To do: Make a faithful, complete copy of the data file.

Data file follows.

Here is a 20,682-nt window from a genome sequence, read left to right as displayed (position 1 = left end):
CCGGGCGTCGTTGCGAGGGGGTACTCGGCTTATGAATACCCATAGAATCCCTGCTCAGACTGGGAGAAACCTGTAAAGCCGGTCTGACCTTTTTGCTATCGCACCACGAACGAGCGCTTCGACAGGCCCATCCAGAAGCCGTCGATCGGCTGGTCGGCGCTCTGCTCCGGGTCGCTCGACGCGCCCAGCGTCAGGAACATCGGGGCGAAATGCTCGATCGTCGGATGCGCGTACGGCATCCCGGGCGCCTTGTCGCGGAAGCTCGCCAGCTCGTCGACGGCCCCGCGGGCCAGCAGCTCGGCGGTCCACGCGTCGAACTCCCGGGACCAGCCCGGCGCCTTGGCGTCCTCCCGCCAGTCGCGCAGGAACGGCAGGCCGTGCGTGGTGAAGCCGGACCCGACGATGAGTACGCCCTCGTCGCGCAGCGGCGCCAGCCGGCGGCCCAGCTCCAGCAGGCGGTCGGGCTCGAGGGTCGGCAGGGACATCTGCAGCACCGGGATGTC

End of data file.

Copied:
Here is a 20,682-nt window from a genome sequence, read left to right as displayed (position 1 = left end):
CCGGGCGTCGTTGCGAGGGGGTACTCGGCTTATGAATACCCATAGAATCCCTGCTCAGACTGGGAGAAACCTGTAAAGCCGGTCTGACCTTTTTGCTATCGCACCACGAACGAGCGCTTCGACAGGCCCATCCAGAAGCCGTCGATCGGCTGGTCGGCGCTCTGCTCCGGGTCGCTCGACGCGCCCAGCGTCAGGAACATCGGGGCGAAATGCTCGATCGTCGGATGCGCGTACGGCATCCCGGGCGCCTTGTCGCGGAAGCTCGCCAGCTCGTCGACGGCCCCGCGGGCCAGCAGCTCGGCGGTCCACGCGTCGAACTCCCGGGACCAGCCCGGCGCCTTGGCGTCCTCCCGCCAGTCGCGCAGGAACGGCAGGCCGTGCGTGGTGAAGCCGGACCCGACGATGAGTACGCCCTCGTCGCGCAGCGGCGCCAGCCGGCGGCCCAGCTCCAGCAGGCGGTCGGGCTCGAGGGTCGGCAGGGACATCTGCAGCACCGGGATGTC